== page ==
);
};
export default App;

This has the added benefit that your navigation state is better decoupled from your object state, meaning that clicking around in your application doesn’t have the potential to leave your data in an inconsistent state if it gets more complicated.

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nas5w profile image
Nick Scialli (he/him) Author • Edited

It sounds like this concern would be more appropriately managed through cache headers from the backend. In this implementation, it seems the frontend is deciding that the initial data fetch is good for as long as the app is open.

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talha131 profile image
Talha Mansoor

it seems the frontend is deciding that the initial data fetch is good for as long as the app is open.

It is a perfect point.

If we ignore it for a moment please, then my question is, is it possible to leverage useMemo hook for caching data in the example? How will that work?

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talha131 profile image
Talha Mansoor

Hi @nas5w . Thanks for writing this article. Great use of the useEffect cleaner.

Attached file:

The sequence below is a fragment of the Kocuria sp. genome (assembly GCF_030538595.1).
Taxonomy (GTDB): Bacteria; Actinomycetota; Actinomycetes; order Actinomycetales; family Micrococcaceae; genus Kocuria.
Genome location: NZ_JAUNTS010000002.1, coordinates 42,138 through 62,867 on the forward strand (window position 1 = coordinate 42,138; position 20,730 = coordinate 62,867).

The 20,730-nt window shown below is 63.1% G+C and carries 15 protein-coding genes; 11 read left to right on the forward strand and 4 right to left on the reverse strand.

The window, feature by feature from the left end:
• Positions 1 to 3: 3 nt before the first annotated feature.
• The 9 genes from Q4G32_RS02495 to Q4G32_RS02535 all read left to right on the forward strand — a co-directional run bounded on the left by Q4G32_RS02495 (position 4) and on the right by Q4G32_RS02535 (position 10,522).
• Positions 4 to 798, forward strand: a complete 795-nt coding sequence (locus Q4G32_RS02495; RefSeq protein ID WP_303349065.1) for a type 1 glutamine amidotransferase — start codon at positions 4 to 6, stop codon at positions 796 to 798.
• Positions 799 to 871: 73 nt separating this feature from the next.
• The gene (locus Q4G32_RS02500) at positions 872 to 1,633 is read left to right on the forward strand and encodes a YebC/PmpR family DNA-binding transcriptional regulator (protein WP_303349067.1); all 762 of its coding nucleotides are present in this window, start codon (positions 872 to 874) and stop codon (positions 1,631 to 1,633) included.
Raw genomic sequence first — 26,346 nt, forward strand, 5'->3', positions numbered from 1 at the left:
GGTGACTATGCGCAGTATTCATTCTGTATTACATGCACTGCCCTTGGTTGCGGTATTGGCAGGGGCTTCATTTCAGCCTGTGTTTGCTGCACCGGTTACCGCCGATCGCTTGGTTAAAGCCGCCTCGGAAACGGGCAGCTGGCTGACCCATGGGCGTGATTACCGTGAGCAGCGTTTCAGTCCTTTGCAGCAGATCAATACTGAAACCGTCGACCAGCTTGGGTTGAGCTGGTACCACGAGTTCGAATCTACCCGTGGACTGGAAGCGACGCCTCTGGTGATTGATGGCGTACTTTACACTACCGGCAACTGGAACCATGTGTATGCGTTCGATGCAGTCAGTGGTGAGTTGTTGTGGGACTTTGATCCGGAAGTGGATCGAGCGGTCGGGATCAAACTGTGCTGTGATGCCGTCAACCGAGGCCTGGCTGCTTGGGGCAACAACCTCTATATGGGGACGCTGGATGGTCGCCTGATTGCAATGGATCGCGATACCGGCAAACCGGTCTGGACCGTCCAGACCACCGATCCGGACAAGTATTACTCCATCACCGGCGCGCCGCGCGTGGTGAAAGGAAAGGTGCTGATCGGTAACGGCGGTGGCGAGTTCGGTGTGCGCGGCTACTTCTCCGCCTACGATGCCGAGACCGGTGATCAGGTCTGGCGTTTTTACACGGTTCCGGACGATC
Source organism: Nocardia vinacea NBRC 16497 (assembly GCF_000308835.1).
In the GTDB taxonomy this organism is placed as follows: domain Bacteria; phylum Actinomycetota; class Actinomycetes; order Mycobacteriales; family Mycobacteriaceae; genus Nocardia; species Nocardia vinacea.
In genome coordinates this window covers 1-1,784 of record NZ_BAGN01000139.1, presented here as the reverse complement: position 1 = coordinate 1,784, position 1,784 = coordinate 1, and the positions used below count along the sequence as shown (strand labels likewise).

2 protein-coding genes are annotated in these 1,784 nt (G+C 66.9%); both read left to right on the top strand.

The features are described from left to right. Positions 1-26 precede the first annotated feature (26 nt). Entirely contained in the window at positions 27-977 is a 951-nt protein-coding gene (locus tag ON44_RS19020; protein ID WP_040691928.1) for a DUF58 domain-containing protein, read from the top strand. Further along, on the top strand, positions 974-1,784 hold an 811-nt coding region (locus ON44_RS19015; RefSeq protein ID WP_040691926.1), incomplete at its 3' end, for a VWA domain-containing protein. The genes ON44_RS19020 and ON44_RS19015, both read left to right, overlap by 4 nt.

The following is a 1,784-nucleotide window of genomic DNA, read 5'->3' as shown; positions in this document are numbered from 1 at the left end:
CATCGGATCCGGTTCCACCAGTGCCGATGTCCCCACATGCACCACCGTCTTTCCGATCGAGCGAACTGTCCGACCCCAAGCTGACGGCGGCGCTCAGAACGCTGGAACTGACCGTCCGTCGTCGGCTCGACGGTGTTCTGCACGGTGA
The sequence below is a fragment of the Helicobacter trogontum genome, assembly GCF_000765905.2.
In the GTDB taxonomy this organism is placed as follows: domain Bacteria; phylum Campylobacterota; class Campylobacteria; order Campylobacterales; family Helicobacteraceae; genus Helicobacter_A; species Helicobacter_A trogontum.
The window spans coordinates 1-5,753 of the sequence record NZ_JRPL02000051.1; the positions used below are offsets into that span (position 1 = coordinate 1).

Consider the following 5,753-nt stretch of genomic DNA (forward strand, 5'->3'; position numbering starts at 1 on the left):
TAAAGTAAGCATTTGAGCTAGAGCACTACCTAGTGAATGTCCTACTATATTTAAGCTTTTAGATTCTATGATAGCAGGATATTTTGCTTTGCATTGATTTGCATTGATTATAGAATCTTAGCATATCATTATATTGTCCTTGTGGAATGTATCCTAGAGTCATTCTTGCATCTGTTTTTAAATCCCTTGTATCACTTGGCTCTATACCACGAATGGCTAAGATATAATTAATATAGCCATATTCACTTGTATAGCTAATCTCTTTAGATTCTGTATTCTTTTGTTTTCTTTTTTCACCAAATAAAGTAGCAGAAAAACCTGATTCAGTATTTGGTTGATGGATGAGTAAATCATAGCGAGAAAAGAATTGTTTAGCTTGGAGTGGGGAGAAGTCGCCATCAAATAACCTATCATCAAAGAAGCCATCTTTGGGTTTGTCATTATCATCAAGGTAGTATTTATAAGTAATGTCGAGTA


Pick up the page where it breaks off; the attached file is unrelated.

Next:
I think another way to resolve this issue is to keep the buttons disabled until the promise is resolved or rejected. This will make for a less confusing UX. User will not be able to click the conflicting buttons to being with.

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nas5w profile image
Nick Scialli (he/him) Author

Thanks! I think in this example, however, you wouldn’t want to prevent someone from navigating to another user’s profile just because a fetch request hasn’t returned. The user should be able to freely navigate the application regardless of whether the fetch request has resolved.

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n1ru4l profile image
Laurin Quast • Edited

This was popping up on my feed and I wanted to share my higher-level abstraction I built using a generator function API.

If you have many useEffect hook usages or complex useEffect logic, all the checking on whether the task should be canceled can become quite tedious.

Sample Usage:

const MyComponent = ({ filter }) => {
  const [data, setData] = React.useState(null);

  useAsyncEffect(
    function*() {
      const data = yield fetch("/data?filter=" + filter, {
        signal: controller.signal